Eight litres of milk were supplied to the house every morning and ten litres every evening. No. 36 Poes Garden was also home to about a dozen dogs, for whom eight kilos of meat were bought every day from Chennai’s Pondy Bazaar. Most of the payments were made in cash, according to Jayaraman’s testimony.

Although Jayaraman contradicted his own statement when he was recalled by the defense in 2002 – while Jayalalithaa was once again chief minister – he later reverted to his original version of events in the case.

We welcome your comments at
Sponsored Content BY 

Why should inclusion matter to companies?

It's not just about goodwill - inclusivity is a good business decision.

To reach a 50-50 workplace scenario, policies on diversity need to be paired with a culture of inclusiveness. While diversity brings equal representation in meetings, board rooms, promotions and recruitment, inclusivity helps give voice to the people who might otherwise be marginalized or excluded. Inclusion at workplace can be seen in an environment that values diverse opinions, encourages collaboration and invites people to share their ideas and perspectives. As Verna Myers, a renowned diversity advocate, puts it “Diversity is being invited to the party, inclusion is being asked to dance.”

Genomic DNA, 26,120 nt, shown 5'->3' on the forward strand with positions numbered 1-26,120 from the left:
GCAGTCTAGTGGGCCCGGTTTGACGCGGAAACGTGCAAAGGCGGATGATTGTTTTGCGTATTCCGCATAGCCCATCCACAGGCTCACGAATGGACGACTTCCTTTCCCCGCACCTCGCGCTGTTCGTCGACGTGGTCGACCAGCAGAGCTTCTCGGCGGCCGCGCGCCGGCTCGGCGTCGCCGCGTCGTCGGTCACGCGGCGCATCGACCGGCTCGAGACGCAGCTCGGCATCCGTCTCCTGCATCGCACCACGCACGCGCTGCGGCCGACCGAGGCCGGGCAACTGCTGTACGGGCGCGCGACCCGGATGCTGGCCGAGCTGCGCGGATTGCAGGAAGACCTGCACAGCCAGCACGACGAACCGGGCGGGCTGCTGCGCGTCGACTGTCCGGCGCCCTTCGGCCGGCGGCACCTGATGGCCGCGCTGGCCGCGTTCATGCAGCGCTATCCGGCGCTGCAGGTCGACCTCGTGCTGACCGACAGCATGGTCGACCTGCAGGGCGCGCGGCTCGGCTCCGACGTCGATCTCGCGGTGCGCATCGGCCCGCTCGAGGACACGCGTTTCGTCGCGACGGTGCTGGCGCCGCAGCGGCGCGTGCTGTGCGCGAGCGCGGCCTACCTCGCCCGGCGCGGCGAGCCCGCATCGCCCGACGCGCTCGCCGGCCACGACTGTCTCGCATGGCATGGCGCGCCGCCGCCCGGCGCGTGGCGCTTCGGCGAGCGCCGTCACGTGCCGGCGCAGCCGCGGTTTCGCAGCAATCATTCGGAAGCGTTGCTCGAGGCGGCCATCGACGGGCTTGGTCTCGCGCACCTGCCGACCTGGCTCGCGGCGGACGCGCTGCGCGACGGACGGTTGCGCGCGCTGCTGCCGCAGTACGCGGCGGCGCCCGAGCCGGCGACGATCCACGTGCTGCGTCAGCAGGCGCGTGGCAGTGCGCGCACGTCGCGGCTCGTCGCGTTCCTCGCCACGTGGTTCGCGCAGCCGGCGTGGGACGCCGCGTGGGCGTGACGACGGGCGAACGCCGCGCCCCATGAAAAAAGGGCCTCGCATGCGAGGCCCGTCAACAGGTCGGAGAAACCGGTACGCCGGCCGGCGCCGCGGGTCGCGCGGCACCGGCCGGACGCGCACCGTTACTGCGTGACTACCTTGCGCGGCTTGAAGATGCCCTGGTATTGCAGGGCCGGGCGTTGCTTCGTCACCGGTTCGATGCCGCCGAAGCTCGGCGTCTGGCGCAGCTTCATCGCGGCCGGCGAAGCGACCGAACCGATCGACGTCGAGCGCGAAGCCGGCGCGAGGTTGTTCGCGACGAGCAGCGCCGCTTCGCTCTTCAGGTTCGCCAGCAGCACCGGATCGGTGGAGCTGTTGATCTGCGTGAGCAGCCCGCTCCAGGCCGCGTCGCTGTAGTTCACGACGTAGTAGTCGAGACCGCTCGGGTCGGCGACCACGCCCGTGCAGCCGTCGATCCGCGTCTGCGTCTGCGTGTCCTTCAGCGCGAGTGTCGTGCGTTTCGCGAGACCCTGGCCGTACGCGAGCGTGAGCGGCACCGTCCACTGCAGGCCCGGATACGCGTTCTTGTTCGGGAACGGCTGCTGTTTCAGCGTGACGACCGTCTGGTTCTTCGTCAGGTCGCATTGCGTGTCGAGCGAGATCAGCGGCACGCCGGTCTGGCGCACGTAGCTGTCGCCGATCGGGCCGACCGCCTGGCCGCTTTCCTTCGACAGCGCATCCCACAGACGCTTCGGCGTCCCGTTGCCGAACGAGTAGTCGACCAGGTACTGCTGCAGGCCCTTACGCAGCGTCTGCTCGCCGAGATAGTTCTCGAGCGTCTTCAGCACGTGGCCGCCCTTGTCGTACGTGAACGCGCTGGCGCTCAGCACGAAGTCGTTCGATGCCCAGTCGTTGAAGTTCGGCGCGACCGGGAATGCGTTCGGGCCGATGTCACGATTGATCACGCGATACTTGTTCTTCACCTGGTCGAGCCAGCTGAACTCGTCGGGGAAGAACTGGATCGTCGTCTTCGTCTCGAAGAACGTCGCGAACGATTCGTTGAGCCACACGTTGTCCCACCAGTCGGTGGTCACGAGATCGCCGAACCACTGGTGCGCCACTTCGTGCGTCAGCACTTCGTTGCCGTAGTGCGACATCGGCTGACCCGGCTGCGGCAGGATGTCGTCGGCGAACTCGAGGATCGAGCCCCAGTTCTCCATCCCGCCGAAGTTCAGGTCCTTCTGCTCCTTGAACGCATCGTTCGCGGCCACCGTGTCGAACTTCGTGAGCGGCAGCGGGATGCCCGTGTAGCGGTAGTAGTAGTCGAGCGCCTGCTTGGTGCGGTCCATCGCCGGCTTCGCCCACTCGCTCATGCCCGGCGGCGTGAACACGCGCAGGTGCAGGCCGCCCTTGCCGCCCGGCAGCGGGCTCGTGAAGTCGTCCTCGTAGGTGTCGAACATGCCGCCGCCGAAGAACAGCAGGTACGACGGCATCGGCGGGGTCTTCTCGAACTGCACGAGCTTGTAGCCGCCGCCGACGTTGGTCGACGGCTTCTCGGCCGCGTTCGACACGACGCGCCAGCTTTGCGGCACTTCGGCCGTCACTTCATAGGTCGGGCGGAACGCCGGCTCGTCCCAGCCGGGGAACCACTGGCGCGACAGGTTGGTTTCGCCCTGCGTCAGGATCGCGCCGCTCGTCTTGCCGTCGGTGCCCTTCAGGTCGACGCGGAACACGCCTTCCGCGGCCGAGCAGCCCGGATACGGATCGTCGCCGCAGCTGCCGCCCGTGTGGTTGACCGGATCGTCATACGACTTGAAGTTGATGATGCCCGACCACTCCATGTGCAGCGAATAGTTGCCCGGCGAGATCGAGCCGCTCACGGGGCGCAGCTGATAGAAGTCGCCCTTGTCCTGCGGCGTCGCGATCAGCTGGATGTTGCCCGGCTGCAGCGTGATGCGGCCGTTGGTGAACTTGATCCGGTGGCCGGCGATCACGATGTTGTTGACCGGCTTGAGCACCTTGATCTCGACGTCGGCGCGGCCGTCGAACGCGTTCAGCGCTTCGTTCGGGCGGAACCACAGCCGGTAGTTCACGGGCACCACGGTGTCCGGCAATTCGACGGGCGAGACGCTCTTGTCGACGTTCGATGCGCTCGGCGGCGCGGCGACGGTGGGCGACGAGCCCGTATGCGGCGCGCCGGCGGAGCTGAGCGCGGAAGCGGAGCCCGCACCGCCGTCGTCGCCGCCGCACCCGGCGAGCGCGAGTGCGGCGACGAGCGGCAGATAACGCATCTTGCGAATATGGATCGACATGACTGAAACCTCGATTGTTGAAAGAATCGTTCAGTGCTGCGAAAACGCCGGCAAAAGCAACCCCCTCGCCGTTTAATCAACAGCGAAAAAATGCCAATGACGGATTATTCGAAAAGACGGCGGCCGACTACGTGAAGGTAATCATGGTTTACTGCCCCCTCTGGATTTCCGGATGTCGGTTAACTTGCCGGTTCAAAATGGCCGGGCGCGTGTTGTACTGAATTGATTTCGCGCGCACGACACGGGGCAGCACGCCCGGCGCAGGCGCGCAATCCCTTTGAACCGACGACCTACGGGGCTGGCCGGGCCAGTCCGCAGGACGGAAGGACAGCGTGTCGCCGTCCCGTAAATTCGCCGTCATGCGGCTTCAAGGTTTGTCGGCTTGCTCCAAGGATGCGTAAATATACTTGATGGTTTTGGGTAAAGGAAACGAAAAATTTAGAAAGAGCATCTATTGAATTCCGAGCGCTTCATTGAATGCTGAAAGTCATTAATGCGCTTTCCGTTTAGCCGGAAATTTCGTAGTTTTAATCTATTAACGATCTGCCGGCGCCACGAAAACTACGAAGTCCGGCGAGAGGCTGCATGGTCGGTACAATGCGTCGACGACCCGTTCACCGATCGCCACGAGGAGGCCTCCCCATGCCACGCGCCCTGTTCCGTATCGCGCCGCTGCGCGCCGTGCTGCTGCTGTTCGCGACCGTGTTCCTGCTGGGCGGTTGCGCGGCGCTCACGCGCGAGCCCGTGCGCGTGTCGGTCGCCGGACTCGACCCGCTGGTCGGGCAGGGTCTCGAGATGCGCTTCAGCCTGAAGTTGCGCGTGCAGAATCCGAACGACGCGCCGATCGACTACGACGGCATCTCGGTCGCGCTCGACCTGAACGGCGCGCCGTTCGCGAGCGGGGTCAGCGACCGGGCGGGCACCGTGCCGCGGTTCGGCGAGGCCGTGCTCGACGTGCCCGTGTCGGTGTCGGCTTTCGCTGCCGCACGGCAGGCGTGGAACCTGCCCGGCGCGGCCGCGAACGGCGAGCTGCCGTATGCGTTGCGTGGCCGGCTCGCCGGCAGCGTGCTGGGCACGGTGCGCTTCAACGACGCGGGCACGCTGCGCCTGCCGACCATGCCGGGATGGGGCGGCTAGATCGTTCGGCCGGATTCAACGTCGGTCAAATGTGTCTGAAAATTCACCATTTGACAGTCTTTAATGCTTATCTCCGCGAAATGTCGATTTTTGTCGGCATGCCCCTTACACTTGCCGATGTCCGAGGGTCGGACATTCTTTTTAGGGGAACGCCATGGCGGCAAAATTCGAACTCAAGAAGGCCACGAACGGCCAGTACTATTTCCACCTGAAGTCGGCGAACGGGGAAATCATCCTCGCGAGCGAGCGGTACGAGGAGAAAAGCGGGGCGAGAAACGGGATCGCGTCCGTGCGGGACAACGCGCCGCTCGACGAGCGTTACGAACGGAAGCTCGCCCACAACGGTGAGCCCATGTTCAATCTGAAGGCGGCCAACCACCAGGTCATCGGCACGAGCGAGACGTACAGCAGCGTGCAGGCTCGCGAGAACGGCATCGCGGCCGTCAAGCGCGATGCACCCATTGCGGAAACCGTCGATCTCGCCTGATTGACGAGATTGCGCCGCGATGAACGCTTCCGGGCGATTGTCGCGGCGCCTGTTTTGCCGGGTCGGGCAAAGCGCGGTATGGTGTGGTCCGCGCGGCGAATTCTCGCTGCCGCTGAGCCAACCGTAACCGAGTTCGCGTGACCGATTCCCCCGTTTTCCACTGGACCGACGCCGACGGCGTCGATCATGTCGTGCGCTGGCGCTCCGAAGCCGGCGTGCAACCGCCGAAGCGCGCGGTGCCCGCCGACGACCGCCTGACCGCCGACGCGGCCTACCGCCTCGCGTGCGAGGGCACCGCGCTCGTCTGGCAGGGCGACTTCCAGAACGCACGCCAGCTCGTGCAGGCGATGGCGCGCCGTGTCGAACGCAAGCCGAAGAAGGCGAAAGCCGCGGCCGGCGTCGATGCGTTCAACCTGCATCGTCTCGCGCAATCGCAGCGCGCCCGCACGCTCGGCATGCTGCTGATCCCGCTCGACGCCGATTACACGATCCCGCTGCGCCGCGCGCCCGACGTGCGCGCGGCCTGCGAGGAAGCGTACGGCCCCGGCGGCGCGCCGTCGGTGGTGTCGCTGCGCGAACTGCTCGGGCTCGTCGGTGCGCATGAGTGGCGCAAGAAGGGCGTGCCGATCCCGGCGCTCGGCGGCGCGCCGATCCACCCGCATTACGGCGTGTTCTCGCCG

Creating a sense of belonging for everyone is essential for a company’s success. Let’s look at some of the real benefits of a diverse and inclusive workplace:

Better decision making

A whitepaper by Cloverpop, a decision making tool, established a direct link between inclusive decision making and better business performance. The research discovered that teams that followed an inclusive decision-making process made decisions 2X faster with half the meetings and delivered 60% better results. As per Harvard Business School Professor Francesca Gino, this report highlights how diversity and inclusion are practical tools to improve decision making in companies. According to her, changing the composition of decision making teams to include different perspectives can help individuals overcome biases that affect their decisions.

Higher job satisfaction